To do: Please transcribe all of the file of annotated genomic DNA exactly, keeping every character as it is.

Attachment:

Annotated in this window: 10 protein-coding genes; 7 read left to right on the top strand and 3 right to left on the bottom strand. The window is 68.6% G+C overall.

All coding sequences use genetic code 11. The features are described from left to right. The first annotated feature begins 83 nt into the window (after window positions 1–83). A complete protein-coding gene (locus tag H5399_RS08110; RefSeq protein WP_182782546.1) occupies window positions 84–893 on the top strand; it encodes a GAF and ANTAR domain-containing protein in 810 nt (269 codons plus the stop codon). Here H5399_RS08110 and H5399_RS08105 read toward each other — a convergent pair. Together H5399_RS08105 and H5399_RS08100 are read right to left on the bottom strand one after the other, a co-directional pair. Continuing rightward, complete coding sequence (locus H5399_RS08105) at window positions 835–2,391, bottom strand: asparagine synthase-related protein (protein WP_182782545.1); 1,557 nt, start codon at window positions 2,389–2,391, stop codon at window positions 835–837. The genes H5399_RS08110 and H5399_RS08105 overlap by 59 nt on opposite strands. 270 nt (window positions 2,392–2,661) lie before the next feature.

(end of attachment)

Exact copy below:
Annotated in this window: 10 protein-coding genes; 7 read left to right on the top strand and 3 right to left on the bottom strand. The window is 68.6% G+C overall.

All coding sequences use genetic code 11. The features are described from left to right. The first annotated feature begins 83 nt into the window (after window positions 1–83). A complete protein-coding gene (locus tag H5399_RS08110; RefSeq protein WP_182782546.1) occupies window positions 84–893 on the top strand; it encodes a GAF and ANTAR domain-containing protein in 810 nt (269 codons plus the stop codon). Here H5399_RS08110 and H5399_RS08105 read toward each other — a convergent pair. Together H5399_RS08105 and H5399_RS08100 are read right to left on the bottom strand one after the other, a co-directional pair. Continuing rightward, complete coding sequence (locus H5399_RS08105) at window positions 835–2,391, bottom strand: asparagine synthase-related protein (protein WP_182782545.1); 1,557 nt, start codon at window positions 2,389–2,391, stop codon at window positions 835–837. The genes H5399_RS08110 and H5399_RS08105 overlap by 59 nt on opposite strands. 270 nt (window positions 2,392–2,661) lie before the next feature.